Wade Clarke's memoir of growing up writing games for the Apple II


This was the year I turned fifteen, and a year I recall loving. On the computer front, my parents decided we could move up to an Apple IIGS after running with the Apple II+ since 1981. The new computer was basically my huge birthday present. It arrived at our house on August 24. I set it up after I came home from school that day and tried out Warlock, my first IIGS game. When my friend Michael, who had an Apple IIc, came to stay that evening, he walked into the room and declared to his mum, "We have to get one of these." Though he never actually did.

I also remember 1990 as a year when the quality of PC gaming was improving at a rate of knots. Just a year or two earlier, I'd gone into the cold, dark study of the house of my friend Mark, where his dad's PC was, and played the pretty unimpressive PC version of Shinobi in CGA while listening to the machine’s soporific fan. By way of contrast, in 1990, I went to a sleepover birthday party at the house of another friend (Eugene) where four of us played the PC version of Gauntlet II at length. I found the computer's tortured rendition of the coin-op's theme song hilarious, but the PC version's gameplay and graphics, and the fact that four people could play off one keyboard, were all amazing.

Other cool stuff happened in 1990. David Lynch made Wild At Heart, still my favourite film from my favourite director, though I didn't see it until 1991. Twin Peaks didn't air on Australian TV until early 1991, either, but was equally life-changing for me. There was the excitement of seeing the film of The Hunt For Red October with Michael in Newcastle, then coming back to his house to play the rather infuriating game of it on his Apple IIc. ("Take this in your gut, sir!" said the mutineering crewmember at the end of each game as he shot us in the stomach, due to our complete failure to hide the fact that we were defecting to the USA.)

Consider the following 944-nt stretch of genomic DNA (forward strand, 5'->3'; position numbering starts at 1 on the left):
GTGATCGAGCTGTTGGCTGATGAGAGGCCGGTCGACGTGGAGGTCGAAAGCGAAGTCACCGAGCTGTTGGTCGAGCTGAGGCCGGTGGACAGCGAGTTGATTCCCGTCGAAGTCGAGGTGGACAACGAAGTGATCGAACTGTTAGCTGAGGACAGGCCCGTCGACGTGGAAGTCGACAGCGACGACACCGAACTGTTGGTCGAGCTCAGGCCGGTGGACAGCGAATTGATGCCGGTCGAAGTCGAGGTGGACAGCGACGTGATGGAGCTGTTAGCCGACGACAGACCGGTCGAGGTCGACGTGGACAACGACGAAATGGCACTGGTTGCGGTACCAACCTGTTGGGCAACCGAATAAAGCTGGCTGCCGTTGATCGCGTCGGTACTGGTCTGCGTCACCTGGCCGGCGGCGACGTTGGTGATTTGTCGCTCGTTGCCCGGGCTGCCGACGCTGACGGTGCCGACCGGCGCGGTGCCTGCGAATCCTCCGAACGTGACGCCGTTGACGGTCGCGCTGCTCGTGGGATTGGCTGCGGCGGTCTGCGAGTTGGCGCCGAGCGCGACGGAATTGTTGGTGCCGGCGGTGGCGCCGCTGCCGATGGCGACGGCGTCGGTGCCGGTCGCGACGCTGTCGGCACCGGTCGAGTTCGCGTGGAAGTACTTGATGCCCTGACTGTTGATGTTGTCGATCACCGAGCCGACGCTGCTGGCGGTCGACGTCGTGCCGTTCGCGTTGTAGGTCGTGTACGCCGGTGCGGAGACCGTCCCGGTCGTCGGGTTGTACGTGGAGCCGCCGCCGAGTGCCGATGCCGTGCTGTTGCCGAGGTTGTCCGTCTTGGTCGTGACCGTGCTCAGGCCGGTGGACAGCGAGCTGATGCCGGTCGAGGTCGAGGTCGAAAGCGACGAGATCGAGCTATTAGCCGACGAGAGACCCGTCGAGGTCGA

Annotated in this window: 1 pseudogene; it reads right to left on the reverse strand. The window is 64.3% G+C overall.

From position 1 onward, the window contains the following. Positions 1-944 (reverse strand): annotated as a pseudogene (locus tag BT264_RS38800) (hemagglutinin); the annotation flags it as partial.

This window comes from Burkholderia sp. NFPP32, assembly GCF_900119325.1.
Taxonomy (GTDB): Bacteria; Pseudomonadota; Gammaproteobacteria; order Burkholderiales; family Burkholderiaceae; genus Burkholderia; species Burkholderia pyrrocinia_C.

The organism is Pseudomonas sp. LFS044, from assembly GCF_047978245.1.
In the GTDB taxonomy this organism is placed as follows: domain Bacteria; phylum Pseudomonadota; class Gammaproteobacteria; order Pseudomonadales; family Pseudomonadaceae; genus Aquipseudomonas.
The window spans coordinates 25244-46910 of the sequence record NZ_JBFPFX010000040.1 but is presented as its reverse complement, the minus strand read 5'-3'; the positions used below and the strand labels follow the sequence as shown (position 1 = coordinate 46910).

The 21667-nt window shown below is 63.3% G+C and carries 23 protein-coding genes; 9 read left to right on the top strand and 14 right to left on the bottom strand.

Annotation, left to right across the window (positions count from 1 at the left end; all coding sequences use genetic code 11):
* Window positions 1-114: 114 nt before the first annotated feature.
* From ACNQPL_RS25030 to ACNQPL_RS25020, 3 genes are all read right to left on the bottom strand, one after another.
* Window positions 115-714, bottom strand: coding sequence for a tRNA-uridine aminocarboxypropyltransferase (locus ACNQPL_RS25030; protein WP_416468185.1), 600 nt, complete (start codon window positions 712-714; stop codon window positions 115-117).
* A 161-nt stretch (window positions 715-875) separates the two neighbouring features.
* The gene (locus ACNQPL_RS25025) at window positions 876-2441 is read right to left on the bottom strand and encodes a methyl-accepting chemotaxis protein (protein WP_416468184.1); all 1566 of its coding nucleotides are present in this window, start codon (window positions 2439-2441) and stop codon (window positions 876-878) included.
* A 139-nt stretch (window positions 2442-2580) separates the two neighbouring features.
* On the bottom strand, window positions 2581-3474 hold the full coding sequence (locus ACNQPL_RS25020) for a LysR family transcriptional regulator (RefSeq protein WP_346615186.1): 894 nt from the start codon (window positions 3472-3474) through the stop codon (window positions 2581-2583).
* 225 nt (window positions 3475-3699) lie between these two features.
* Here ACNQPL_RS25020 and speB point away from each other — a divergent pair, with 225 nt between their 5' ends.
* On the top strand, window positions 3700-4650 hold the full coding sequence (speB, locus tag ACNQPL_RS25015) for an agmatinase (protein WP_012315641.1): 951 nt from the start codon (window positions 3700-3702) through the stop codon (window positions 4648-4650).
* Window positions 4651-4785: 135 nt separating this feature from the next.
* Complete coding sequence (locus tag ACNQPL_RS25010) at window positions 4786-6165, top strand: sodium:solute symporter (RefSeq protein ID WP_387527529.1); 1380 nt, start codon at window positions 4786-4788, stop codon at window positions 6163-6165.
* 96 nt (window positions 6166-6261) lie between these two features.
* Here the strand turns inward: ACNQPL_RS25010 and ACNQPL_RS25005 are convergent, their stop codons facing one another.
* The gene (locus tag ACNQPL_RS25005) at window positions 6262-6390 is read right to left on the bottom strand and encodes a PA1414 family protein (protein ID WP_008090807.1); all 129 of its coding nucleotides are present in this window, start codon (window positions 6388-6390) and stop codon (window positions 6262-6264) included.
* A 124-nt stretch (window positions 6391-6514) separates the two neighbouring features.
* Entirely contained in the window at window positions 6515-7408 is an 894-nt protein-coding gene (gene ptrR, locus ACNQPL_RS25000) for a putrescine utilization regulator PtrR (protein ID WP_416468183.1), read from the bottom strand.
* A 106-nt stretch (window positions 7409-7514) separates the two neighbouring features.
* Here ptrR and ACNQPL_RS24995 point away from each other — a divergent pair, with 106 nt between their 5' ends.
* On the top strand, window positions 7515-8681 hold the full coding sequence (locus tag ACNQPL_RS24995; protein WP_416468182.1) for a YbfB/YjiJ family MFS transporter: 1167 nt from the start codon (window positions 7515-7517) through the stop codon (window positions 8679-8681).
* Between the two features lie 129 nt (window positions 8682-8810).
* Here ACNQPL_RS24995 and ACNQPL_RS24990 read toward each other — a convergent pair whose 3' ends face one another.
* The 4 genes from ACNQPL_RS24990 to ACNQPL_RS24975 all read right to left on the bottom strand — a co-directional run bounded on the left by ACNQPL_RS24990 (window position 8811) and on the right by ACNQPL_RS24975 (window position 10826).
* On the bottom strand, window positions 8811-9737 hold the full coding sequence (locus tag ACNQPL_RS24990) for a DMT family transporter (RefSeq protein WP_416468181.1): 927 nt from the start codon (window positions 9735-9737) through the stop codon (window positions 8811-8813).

Like a lot of people, I do feel romantic about various aspects of my teenage years, though it's important those feelings don't come at the expense of the present.

In my Apple II game-making, 1990 was also a big year, maybe my biggest. I was really getting on top of a certain combination of techniques which I used to make multiple action games, the price being that the projects were starting to become so ambitious that they were running slowly in BASIC. The elements of these games were as follows:

  • Core programs written in BASIC, usually one for the intro and then one or more for the in-game routines
  • In-game graphics created with the font editor from Beagle Bros Apple Mechanic
  • In-game tone sounds made by POKE and CALL techniques shown in Apple Mechanic
  • A title screen drawn with either or both of E-Z Draw 3.3 (by the now legendary Nasir Gebelli) and Blazing Paddles
  • A routine I got off a public domain demonstration disk to decompress my compressed title image
  • Two-voice title screen music made with the Electric Duet

I was still doing all of this in DOS 3.3. It wasn’t until I got my Apple IIGS late in the year that I started to look into ProDOS at all.